Slovenia in 1991 and Today: How the Life Indicators Have Changed over the 28 Years of Independence

On 25 June 2019, Slovenia celebrated the Day of Statehood and the 28th anniversary of its independence. For this event, the Statistics Service has published interesting data on how the country has changed over this period.

In 1991, in order to buy 1 kg of bread, it was necessary to work for 27 minutes, and in 2018 – 19 minutes. To buy 1 kg of wheat flour, in 1991, a Slovene should work for 16 minutes, and in 2018 – 6 minutes. To buy 1 litre of vegetable oil, in 1991, people had to work for 46 minutes, and in 2018 – only 13 minutes. It took 5 hours and 2 minutes of work to buy 1 kg of ground coffee in 1991, and in 2018 – 1 hour and 24 minutes. To buy a Renault Clio car, in 1991, a Slovene needed to work for 3,702 hours, and in 2018 – 1,865 hours, while to purchase a TV-set with a 40–43-inch screen, 339 and 74 work hours, respectively, were needed. Thus, material benefits have become much more accessible for the Slovenes.

In terms of GDP per capita, in 2018, Slovenia ranked 16 (€ 22,500) among the 28 EU member states (Luxembourg had the highest rate and Bulgaria – the lowest).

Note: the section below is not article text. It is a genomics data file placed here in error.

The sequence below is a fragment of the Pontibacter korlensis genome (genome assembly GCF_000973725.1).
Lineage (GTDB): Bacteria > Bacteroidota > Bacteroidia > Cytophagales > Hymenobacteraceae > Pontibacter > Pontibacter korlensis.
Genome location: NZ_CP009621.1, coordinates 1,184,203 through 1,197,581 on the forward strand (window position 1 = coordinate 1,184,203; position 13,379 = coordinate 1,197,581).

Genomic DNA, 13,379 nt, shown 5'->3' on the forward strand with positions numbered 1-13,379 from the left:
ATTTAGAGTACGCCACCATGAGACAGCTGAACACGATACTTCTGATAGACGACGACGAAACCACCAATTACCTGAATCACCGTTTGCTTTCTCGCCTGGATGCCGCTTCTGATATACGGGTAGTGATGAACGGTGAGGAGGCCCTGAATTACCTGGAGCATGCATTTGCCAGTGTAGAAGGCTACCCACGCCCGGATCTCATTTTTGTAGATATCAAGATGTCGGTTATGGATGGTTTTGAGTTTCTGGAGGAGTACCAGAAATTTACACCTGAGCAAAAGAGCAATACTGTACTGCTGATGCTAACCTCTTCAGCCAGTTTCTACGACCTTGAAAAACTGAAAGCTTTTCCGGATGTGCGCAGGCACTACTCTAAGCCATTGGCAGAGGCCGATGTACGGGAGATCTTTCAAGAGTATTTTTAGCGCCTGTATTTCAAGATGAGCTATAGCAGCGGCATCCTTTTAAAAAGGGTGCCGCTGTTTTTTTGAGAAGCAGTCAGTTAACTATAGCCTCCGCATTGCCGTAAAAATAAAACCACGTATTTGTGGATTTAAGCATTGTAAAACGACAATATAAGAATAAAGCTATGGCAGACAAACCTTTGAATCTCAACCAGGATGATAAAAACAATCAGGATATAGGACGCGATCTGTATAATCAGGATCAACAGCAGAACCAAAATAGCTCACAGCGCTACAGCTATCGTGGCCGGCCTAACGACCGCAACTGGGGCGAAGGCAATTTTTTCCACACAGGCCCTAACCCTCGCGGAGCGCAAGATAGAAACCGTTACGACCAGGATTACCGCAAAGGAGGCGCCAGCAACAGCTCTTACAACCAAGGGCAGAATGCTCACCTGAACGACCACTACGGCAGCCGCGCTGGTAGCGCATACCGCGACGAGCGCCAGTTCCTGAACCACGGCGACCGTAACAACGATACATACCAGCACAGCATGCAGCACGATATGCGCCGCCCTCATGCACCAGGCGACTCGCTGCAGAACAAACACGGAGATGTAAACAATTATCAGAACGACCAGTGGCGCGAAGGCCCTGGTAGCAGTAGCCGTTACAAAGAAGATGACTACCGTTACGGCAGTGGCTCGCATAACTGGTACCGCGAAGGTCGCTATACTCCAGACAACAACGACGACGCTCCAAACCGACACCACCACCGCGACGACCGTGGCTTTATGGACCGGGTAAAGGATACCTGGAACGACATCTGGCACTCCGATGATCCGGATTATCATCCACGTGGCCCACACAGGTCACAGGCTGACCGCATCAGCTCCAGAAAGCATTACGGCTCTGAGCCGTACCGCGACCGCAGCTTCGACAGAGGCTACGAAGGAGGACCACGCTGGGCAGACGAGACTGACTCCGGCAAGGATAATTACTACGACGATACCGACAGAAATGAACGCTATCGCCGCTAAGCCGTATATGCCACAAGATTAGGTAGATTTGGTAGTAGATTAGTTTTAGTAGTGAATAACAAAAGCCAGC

The most important foreign trade partners of the country are Germany, Austria and Italy. The main markets, in addition to EU countries, are the former Yugoslav republics.

If in 1991, the country was visited by 1.4 million tourists, then in 2018, Slovenia hosted 5.7 million tourists.

On 1 January 1991, the average age of a Slovenian citizen was 35.9 years, and on 1 January 2019 – 43.4 years.

In the 2018/2019 academic year, the elementary schools of the country had 39 thousand pupils less than in the 1991/1992 academic year.

The average life expectancy has noticeably increased: in 1991 it was 70 years, and by the end of 2017 – almost 78 years.